On strike: Union workers at General Motors walk off the job at midnight

More than 49,000 members of the United Auto Workers walked off General Motors factory floors or set up picket lines early Monday as contract talks with the company deteriorated into a strike.

Workers shut down 33 manufacturing plants in nine states across the U.S., as well as 22 parts distribution warehouses.

And now we're learning the strike could have been averted had the company made its latest offer sooner, the union's top negotiator said in a letter to the company.

In the letter dated Sunday, UAW Vice President Terry Dittes told GM's labor relations chief that the latest offer could have made it possible to reach an agreement and avoid the strike. The letter could suggest that the company and union aren't as far apart as the rhetoric leading up to the strike had indicated. Negotiations resumed in Detroit on Monday after breaking off during the weekend.

It's the first national strike by the union since a two-day walkout in 2007 that had little impact on the company.

A crowd was growing Monday morning outside the Detroit-Hamtramck plant, with many workers carrying picket signs and chanting. Many drivers coming appear to be honking in support. You can see more from the scene in the video player above.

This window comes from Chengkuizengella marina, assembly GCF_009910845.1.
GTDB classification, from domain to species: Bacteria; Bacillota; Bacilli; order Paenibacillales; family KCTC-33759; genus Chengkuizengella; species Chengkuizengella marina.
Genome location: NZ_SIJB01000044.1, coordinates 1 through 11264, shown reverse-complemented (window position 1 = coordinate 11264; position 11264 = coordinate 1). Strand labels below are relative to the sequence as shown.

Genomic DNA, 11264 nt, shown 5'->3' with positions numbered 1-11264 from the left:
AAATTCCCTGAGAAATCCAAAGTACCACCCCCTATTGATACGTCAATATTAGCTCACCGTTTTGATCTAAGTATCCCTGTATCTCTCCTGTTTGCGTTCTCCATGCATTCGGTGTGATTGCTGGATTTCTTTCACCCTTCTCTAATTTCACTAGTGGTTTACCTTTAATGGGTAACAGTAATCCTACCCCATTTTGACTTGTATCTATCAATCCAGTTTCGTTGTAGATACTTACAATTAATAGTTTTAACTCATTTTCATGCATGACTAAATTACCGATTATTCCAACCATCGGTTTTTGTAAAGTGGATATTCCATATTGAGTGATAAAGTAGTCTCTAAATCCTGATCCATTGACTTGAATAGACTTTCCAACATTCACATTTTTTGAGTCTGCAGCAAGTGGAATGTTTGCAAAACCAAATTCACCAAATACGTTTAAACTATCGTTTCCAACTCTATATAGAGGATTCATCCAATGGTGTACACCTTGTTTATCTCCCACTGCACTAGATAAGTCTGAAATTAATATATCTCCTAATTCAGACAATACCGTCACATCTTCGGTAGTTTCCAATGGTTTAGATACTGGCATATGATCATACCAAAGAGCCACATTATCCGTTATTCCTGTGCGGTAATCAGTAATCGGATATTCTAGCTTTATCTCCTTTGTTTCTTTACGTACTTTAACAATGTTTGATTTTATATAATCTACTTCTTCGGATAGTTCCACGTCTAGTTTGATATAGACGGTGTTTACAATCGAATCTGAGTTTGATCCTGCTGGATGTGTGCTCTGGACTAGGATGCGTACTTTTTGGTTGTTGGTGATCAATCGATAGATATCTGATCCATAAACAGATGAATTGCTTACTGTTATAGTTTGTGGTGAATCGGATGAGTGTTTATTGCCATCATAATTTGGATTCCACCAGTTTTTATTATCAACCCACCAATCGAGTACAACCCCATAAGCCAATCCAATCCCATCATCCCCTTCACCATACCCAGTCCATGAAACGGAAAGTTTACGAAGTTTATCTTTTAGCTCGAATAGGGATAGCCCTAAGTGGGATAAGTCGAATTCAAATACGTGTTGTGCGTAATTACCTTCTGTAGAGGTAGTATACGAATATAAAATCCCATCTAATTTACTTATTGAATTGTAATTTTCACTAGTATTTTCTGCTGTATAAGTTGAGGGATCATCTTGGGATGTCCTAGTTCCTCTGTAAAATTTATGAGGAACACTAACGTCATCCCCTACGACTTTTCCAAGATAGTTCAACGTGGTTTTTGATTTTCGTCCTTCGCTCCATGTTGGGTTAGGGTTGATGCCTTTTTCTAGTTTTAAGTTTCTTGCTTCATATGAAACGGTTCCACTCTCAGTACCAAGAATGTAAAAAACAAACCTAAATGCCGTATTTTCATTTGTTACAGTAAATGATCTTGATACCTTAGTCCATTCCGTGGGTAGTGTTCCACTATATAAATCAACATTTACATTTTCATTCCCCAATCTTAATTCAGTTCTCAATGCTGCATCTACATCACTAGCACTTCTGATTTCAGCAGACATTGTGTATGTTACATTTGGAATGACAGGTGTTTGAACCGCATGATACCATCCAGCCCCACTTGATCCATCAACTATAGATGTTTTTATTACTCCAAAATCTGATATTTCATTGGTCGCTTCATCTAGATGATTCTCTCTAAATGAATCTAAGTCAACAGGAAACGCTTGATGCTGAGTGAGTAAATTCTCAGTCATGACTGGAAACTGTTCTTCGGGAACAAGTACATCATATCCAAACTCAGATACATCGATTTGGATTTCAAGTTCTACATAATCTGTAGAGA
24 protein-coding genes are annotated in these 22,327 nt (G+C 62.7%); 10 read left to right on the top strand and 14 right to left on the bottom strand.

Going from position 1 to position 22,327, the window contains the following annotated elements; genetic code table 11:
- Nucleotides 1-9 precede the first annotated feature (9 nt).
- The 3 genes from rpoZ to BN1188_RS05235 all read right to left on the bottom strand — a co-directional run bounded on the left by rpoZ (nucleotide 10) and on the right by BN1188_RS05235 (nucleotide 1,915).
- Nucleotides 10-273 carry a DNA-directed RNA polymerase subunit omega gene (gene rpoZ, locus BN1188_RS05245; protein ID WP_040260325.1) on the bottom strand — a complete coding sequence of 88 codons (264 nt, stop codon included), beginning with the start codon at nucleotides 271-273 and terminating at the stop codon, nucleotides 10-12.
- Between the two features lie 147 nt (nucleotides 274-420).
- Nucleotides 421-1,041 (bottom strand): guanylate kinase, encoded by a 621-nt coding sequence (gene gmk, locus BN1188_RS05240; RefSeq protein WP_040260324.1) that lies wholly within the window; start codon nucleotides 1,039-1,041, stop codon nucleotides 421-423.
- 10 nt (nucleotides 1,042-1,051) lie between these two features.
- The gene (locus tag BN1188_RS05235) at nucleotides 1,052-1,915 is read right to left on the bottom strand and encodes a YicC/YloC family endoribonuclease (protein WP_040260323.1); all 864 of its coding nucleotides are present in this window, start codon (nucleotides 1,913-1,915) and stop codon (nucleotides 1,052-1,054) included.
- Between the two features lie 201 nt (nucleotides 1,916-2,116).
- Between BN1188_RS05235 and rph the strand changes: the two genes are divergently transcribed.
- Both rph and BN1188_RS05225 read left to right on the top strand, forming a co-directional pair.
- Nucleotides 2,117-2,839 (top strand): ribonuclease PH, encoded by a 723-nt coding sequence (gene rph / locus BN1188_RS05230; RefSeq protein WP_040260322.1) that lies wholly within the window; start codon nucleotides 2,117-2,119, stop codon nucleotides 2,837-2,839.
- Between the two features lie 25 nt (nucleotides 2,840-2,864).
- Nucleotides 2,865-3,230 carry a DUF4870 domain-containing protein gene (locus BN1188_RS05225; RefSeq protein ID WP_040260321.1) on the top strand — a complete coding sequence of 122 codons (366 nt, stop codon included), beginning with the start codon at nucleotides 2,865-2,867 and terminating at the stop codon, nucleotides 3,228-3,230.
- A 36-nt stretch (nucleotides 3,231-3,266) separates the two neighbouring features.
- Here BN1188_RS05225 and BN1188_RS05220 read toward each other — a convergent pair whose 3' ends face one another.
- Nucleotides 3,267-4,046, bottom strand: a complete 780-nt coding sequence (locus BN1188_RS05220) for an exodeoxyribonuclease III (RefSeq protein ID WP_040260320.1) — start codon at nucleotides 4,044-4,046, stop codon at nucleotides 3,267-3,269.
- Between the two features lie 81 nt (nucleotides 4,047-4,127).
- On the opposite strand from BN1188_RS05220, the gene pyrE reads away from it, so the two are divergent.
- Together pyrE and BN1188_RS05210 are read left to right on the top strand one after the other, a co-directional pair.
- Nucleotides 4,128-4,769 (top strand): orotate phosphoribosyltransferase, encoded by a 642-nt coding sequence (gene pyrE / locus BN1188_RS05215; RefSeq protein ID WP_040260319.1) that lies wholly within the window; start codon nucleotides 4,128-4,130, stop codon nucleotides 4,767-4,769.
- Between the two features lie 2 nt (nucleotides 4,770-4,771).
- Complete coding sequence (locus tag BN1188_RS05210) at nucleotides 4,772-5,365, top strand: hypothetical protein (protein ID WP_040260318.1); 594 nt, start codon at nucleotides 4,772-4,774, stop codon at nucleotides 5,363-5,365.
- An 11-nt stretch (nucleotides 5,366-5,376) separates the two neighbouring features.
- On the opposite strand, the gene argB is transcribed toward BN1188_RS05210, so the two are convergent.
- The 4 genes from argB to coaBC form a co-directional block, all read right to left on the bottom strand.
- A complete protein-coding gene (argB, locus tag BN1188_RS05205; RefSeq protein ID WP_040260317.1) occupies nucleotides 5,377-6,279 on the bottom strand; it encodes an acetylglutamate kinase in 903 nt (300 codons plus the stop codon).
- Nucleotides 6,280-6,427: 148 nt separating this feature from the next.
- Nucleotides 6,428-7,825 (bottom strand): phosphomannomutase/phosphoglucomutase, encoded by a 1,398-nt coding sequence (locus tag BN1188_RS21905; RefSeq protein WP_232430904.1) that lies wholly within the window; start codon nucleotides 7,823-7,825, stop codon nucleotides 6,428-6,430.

General Motors has issued a statement: "The offer we presented to the UAW prioritizes employees, communities and builds a stronger future for all. It includes improved wages and health care benefits, over $7B in U.S. investments and 5,400 jobs. Let's come together and secure our shared future."

"Here at the table and across the country, they [UAW members] understand the hardship this will cause," VP Terry Dittes said at a press conference Sunday. "Today, we stand strong with one voice, we are standing up for our members for the fundamental rights of working class of our nation."

Contract negotiations revolve around four themes: higher wages, health care access, the idling of four U.S. plants and temporary workers wanting to become permanent. 

Prior to the call for a strike, GM bulked up its stock on trucks and SUVs just in case.

Critical, although nuanced to this specific negotiation dispute is upheaval at the top of the UAW, where several members including the president have been caught in a federal corruption probe.

The scheme was a multi-year plot where hundreds of thousands of dollars were embezzled. It's a fact that's been hard to ignore for many workers.

"This will be my first contract," said UAW-GM Employee Caley Jennings. "I feel like for people that's new here, it should be a better experience than everything is corrupt."

"It's the corruption. I mean this is the over lying story about this year's negotiations," said Auto Analyst, John Mcelroy. 

Auto analysts say the mistrust of UAW top officials could make auto workers a harder sell on a final contract. However, in a faltering auto market, General Motors doesn't have much to gain from upheaval at the top brass.